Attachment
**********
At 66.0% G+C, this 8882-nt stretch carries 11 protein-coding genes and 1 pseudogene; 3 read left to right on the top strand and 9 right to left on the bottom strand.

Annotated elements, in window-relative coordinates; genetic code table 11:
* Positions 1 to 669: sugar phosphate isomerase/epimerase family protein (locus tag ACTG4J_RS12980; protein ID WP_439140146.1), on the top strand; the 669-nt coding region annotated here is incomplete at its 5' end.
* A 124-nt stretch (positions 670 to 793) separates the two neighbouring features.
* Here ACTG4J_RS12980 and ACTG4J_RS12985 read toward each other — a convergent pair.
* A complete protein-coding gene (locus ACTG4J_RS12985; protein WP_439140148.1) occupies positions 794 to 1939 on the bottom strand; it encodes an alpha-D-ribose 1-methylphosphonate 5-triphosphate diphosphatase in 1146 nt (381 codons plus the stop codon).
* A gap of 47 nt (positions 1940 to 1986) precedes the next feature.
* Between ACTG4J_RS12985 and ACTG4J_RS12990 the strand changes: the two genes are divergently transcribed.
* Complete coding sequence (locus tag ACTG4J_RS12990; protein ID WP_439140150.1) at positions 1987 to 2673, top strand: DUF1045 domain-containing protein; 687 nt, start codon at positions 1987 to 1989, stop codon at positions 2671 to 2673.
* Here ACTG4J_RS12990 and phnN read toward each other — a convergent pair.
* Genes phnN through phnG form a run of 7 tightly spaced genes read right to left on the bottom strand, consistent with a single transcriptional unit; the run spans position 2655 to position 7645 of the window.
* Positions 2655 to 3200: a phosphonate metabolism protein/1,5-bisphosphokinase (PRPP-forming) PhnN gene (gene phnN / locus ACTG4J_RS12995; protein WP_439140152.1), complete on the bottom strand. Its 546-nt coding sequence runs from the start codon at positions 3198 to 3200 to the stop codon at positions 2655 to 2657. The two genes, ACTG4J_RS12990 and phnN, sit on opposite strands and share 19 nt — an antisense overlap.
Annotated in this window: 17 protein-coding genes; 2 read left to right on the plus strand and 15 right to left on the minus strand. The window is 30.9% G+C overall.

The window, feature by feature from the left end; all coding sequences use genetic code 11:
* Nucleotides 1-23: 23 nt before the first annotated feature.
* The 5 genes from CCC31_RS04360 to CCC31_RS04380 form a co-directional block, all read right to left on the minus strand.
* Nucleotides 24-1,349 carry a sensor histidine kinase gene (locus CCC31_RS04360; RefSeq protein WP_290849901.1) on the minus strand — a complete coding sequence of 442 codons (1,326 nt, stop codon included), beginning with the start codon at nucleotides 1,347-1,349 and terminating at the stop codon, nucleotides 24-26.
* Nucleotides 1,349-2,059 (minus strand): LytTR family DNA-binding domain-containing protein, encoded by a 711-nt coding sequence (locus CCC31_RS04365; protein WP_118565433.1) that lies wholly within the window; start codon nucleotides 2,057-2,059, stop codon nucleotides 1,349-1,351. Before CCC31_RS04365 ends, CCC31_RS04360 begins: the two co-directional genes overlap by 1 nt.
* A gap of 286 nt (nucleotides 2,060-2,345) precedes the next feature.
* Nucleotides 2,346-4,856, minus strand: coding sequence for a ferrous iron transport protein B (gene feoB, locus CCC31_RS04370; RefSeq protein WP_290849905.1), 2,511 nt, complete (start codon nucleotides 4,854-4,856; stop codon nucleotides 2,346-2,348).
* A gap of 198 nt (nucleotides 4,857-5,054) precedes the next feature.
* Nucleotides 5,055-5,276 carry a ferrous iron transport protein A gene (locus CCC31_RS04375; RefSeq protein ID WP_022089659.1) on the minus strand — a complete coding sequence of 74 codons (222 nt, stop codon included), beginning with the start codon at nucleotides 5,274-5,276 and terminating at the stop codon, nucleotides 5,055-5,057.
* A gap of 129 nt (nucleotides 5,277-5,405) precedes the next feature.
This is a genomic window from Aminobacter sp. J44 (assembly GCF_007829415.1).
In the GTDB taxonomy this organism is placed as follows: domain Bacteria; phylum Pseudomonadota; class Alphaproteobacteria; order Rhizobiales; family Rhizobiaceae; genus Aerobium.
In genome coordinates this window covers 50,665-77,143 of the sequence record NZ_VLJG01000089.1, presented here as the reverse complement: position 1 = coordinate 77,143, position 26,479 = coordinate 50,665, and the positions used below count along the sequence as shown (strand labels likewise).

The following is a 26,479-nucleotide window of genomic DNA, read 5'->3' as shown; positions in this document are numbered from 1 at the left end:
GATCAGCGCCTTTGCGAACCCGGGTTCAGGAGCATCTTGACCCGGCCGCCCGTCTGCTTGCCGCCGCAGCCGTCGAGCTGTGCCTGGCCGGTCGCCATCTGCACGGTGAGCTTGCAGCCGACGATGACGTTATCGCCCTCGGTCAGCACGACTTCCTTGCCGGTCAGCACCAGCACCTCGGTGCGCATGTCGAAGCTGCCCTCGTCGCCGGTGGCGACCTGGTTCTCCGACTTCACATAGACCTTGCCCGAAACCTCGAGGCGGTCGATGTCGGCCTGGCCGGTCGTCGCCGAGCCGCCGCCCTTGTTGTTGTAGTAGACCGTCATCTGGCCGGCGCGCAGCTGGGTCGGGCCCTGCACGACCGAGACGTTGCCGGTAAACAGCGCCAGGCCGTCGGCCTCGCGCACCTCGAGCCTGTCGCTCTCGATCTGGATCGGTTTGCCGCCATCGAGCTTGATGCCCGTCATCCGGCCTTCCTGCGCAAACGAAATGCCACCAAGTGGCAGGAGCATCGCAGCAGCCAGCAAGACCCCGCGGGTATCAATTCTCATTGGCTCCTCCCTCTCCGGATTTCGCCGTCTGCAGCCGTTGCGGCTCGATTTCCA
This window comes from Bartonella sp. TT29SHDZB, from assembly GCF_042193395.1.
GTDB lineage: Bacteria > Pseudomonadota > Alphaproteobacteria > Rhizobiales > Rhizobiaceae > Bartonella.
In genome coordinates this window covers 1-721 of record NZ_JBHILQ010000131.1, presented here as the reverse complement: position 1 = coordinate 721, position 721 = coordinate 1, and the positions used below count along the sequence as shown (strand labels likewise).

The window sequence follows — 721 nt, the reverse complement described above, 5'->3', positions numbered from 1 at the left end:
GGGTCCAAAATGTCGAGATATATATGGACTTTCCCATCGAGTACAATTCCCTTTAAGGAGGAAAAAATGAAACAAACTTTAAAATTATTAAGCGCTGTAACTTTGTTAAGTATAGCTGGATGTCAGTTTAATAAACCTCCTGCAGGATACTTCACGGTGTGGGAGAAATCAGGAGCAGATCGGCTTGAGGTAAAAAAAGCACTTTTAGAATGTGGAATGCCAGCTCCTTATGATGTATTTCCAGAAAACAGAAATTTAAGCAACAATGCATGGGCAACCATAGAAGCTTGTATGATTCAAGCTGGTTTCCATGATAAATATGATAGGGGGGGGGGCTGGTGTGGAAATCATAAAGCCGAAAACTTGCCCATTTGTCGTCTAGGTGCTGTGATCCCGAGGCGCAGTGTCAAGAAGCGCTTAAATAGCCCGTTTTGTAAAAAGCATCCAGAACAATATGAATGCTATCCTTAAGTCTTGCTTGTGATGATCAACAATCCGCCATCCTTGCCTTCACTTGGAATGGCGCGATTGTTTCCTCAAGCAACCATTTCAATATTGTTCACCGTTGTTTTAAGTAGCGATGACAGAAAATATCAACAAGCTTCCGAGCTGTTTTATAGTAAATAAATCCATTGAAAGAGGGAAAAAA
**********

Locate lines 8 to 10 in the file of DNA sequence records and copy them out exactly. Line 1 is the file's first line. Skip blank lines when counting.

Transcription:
* Between ACTG4J_RS12985 and ACTG4J_RS12990 the strand changes: the two genes are divergently transcribed.
* Complete coding sequence (locus tag ACTG4J_RS12990; protein ID WP_439140150.1) at positions 1987 to 2673, top strand: DUF1045 domain-containing protein; 687 nt, start codon at positions 1987 to 1989, stop codon at positions 2671 to 2673.
* Here ACTG4J_RS12990 and phnN read toward each other — a convergent pair.